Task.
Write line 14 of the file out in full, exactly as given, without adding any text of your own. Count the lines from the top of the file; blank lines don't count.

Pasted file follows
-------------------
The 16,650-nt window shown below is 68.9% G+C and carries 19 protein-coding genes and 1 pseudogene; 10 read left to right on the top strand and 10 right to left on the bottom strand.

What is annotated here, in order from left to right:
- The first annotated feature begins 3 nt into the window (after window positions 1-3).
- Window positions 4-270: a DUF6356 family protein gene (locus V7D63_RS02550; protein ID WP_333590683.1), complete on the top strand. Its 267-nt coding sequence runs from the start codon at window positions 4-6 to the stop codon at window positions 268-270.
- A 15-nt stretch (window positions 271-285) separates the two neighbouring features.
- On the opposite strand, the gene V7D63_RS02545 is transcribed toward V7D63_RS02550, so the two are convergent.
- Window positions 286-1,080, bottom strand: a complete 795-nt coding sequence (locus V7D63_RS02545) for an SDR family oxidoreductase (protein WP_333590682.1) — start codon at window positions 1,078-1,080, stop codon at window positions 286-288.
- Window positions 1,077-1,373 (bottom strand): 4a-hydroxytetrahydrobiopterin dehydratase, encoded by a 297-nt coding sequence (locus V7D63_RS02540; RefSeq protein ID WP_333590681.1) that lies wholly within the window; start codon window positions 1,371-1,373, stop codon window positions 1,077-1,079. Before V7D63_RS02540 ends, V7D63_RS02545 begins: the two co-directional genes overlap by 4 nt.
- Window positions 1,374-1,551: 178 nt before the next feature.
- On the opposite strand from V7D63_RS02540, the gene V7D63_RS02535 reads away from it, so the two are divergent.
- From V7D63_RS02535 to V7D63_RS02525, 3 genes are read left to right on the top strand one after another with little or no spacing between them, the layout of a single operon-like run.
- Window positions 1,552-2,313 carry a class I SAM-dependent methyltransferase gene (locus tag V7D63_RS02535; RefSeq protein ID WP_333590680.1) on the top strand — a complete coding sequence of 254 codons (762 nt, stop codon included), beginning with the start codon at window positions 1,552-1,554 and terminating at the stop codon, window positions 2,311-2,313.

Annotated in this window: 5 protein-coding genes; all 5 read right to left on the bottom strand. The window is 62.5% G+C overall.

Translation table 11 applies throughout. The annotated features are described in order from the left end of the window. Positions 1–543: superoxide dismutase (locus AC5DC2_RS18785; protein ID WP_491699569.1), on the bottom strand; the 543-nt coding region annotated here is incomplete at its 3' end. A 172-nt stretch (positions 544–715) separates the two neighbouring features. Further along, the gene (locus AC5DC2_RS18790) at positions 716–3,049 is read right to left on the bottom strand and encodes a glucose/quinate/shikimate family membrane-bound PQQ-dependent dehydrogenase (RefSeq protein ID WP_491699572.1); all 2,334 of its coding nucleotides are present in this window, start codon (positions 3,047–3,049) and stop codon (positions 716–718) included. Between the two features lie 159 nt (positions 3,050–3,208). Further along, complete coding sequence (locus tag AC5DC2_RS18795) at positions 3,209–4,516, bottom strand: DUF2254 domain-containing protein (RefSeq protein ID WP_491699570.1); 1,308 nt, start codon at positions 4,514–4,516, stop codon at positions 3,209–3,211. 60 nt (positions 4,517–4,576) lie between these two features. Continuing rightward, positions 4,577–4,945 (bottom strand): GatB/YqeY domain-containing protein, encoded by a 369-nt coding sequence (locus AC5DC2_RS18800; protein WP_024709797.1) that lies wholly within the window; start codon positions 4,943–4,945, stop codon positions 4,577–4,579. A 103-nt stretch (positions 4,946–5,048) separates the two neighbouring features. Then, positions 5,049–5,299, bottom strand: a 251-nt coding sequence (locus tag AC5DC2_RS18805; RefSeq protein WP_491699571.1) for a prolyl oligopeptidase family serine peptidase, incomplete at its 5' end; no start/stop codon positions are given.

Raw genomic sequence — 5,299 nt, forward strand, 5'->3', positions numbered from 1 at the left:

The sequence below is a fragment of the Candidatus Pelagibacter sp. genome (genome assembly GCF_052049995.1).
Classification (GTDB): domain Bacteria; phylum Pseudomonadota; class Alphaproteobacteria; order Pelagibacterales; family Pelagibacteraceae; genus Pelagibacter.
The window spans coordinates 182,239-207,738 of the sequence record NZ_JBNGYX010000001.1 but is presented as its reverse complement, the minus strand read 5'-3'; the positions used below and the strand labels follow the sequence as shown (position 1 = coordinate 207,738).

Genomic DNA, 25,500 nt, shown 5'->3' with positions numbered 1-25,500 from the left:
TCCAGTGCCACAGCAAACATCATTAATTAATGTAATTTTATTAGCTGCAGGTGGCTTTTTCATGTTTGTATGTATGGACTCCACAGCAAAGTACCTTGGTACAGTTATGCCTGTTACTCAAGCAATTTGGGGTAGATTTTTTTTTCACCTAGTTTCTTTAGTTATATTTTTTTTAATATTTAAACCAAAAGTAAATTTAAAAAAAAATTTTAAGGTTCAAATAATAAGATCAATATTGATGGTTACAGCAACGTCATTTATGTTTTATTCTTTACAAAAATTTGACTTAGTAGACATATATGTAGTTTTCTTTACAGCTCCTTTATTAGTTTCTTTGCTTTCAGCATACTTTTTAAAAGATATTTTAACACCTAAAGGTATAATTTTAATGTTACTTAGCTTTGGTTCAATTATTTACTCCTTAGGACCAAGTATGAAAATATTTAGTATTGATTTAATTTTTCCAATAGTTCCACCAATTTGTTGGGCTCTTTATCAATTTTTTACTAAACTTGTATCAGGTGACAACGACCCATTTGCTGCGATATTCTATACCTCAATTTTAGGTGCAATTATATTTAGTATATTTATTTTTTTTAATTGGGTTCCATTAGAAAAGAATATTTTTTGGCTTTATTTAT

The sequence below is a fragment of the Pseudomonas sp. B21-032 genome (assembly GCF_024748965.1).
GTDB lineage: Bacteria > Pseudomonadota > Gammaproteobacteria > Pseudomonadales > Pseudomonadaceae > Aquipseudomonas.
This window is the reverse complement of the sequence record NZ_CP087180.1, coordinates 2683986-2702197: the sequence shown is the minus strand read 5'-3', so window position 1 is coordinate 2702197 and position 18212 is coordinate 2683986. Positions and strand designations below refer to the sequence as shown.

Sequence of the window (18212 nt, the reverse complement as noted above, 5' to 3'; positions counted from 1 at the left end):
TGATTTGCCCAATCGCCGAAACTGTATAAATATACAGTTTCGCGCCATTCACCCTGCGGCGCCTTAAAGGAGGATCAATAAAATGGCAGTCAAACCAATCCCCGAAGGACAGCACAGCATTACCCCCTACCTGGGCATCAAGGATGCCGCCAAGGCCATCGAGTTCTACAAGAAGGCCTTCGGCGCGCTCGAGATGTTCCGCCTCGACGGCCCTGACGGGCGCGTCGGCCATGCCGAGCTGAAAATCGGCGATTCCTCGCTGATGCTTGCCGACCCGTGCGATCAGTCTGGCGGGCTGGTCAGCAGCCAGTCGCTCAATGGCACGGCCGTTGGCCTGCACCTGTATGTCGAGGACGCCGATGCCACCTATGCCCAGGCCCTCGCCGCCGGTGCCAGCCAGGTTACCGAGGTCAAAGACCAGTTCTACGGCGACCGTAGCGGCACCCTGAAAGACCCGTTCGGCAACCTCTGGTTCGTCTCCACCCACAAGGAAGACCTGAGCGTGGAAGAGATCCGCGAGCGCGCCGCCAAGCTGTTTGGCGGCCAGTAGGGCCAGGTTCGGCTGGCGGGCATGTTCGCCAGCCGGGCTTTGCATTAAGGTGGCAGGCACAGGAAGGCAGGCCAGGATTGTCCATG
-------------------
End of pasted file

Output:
Translation table 11 applies throughout. The annotated features are described in order from the left end of the window. Positions 1–543: superoxide dismutase (locus AC5DC2_RS18785; protein ID WP_491699569.1), on the bottom strand; the 543-nt coding region annotated here is incomplete at its 3' end. A 172-nt stretch (positions 544–715) separates the two neighbouring features. Further along, the gene (locus AC5DC2_RS18790) at positions 716–3,049 is read right to left on the bottom strand and encodes a glucose/quinate/shikimate family membrane-bound PQQ-dependent dehydrogenase (RefSeq protein ID WP_491699572.1); all 2,334 of its coding nucleotides are present in this window, start codon (positions 3,047–3,049) and stop codon (positions 716–718) included. Between the two features lie 159 nt (positions 3,050–3,208). Further along, complete coding sequence (locus tag AC5DC2_RS18795) at positions 3,209–4,516, bottom strand: DUF2254 domain-containing protein (RefSeq protein ID WP_491699570.1); 1,308 nt, start codon at positions 4,514–4,516, stop codon at positions 3,209–3,211. 60 nt (positions 4,517–4,576) lie between these two features. Continuing rightward, positions 4,577–4,945 (bottom strand): GatB/YqeY domain-containing protein, encoded by a 369-nt coding sequence (locus AC5DC2_RS18800; protein WP_024709797.1) that lies wholly within the window; start codon positions 4,943–4,945, stop codon positions 4,577–4,579. A 103-nt stretch (positions 4,946–5,048) separates the two neighbouring features. Then, positions 5,049–5,299, bottom strand: a 251-nt coding sequence (locus tag AC5DC2_RS18805; RefSeq protein WP_491699571.1) for a prolyl oligopeptidase family serine peptidase, incomplete at its 5' end; no start/stop codon positions are given.